Jonathan Wiggs/Globe StaffStanding atop the craggy, wooded hillside in the Middlesex Fells Reservation, Friends of the Fells board member Dana M. Jewell swung his hiking stick at a river of upturned rocks descending below, shaking his head.
Up until this summer, a stately set of stone stairs helped hikers navigate up a hill and climb deeper into the wooded expanse. Located about a half-mile south from the Fallon Road trail head at entrance 21 on the Reservoir Trail, the walkway was built from suitcase-sized boulders dug into the hillside. It served as a bulwark against erosion on the steep slope, which borders an area of protected wetland fed by an intermittent spring that intersected the trail at a point farther from the steps.
But now the rocks have been upturned and strewn across the slope, obscured by tree branches and other debris left by workers looking to discourage passage on the now-closed section of trail.
The state Department of Conservation and Recreation, in line with a recently completed long-range plan to preserve and protect the Fells, sought to move the path away from the spring, which would gurgle over the trail bed and down the hillside near the steps.
The stone steps, completed in 2007 with a $5,000 department grant, did not intersect with the spring, but was destroyed by an agency work crew this summer.
“Somebody was in here with big crowbars, that’s for sure,” said Jewell. “Next time there is pouring rain, you’ll see some action here.”
The majority of the 2,575-acre wooded preserve — which in addition to Stoneham is surrounded by Malden, Medford, Melrose, and Winchester — is controlled by the conservation and recreation department, one of the more than 150 properties in the state the agency maintains.
But in a twist of jurisdiction mandated by state environmental law, oversight of wetlands is allocated to the local conservation commission, said Robert Conway, chairman of the Stoneham commission.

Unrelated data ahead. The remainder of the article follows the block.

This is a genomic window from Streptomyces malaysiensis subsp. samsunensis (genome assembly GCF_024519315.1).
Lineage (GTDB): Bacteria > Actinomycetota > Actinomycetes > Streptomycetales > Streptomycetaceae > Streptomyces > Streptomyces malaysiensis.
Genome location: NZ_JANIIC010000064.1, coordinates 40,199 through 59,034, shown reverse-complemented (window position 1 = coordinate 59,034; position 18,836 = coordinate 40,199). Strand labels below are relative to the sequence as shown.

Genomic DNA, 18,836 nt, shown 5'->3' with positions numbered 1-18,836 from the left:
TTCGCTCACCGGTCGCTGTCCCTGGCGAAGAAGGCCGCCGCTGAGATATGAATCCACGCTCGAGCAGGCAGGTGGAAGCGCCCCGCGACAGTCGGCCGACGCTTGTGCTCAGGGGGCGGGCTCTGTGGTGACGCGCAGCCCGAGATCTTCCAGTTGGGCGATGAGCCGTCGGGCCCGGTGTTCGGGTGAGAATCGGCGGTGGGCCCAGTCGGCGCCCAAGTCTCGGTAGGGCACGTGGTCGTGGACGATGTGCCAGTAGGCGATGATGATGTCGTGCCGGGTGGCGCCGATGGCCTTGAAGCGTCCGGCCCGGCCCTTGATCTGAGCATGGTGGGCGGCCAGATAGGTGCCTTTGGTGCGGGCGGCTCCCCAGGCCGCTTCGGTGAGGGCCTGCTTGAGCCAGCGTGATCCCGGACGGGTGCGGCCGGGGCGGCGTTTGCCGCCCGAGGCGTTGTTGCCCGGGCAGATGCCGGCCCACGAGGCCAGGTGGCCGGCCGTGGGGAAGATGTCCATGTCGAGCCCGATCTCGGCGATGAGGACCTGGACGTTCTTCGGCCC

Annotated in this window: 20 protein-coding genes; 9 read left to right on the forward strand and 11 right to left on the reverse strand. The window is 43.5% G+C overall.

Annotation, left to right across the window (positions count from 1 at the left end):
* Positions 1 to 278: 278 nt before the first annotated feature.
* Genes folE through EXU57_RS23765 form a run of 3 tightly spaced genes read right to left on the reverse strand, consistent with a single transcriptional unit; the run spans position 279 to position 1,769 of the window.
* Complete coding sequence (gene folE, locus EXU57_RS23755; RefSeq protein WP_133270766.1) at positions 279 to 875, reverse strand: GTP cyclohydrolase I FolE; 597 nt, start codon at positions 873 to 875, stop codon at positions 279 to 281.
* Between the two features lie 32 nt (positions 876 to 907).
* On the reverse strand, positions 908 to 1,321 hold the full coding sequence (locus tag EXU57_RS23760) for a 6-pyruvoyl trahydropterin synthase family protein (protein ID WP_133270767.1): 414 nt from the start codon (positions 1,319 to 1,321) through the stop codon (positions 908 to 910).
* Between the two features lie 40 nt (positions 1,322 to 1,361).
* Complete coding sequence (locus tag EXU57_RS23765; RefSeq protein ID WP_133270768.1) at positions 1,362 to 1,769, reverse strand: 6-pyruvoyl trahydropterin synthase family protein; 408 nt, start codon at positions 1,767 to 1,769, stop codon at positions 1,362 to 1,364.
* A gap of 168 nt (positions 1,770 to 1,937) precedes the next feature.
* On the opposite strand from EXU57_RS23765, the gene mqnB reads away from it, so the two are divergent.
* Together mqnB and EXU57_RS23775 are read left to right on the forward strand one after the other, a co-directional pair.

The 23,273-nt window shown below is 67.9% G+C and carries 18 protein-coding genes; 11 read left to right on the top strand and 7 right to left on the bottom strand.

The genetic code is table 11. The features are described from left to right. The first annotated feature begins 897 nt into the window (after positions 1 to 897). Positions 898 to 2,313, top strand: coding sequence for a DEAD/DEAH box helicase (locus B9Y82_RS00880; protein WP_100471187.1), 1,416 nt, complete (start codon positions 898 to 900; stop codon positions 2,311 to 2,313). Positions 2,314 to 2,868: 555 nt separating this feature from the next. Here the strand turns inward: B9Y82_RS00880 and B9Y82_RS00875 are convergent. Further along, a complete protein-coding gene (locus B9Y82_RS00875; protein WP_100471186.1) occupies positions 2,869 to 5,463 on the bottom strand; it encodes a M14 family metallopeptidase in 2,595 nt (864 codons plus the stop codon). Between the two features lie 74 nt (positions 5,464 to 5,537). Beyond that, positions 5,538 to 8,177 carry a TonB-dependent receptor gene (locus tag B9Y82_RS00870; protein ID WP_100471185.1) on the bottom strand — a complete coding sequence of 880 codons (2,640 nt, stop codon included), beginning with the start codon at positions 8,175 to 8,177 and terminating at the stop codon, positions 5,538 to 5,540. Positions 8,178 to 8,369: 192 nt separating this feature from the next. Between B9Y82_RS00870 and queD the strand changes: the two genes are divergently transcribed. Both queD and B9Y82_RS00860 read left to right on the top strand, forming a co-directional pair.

This spring, the agency agreed to exchange information on proposed projects with Conway and his fellow commissioners, and to apprise the Stoneham board before work was to proceed, Conway said. In an April 17 letter to the Stoneham commission obtained by the Globe, Jack Murray, Department of Conservation and Recreation deputy commissioner, said his agency would submit a written outline for review.
“We said, ‘Submit plans, let’s see it on paper so we can have a fruitful discussion of what to do here,’ Conway said. "DCR didn’t do that.”
Instead, the agency sanctioned a volunteer crew of students to reroute the trail, cutting a patch two-10ths of a mile long into untouched habitat, said Mike Ryan, executive director of the Friends of the Fells, a group that advocates for preservation of the natural habitat. After the trail was rerouted, the agency could have discouraged use of the steps by covering them with foliage and branches instead of destroying them, Ryan said.
“We did not [file plans with the Conservation Commission] and that was a mistake,” said S.J. Port, spokeswoman for the agency, in a statement.
Because of a shortage of staff, the work crew was unsupervised when it was performing the remediation, Port said, but she defended the practice of removing hiking steps as conforming with trail deconstruction practices.
“Had we known this would be part of their work, we would have consulted’’ the Conservation Commission, Port said.
For Ryan, the situation highlights the dysfunction that followed the recently completed Resource Management Plan for the Fells, an 88-page document that took two years to complete and required dozens of meetings, talk-back sessions, and input from a half-dozen user-groups, scientific organizations, and others.
Assembling the plan revealed some of the longstanding fissures among the groups, including mountain bikers, who wanted more equitable access to the miles of wooded paths; dog owners who sought the lifting of a ban on off-leash walking; and the Friends of the Fells, whose members have advocated against what they say are invasive and improper uses of the park, including off-trail walking, shared use of trails with mountain bikers, and what Ryan said is a shift by the state agency away from conservation to emphasize recreation.
Aside from those disagreements, the resource plan was largely an inventory of what is contained in the massive preserve, including 22 miles of trails deemed either illegally forged or unsustainable. Ryan and others said they will remain watchful of how the agency proceeds as it enacts its trails plan.
“If it gets real bad, it can undermine trees,” said Conway, of the possible erosion on the trail. “The potential is there for damage to the environment.
“DCR has volunteered to rebuild it to our wishes if that’s what our finding is. They have been very apologetic.”
Matt Byrne can be reached at email@example.com.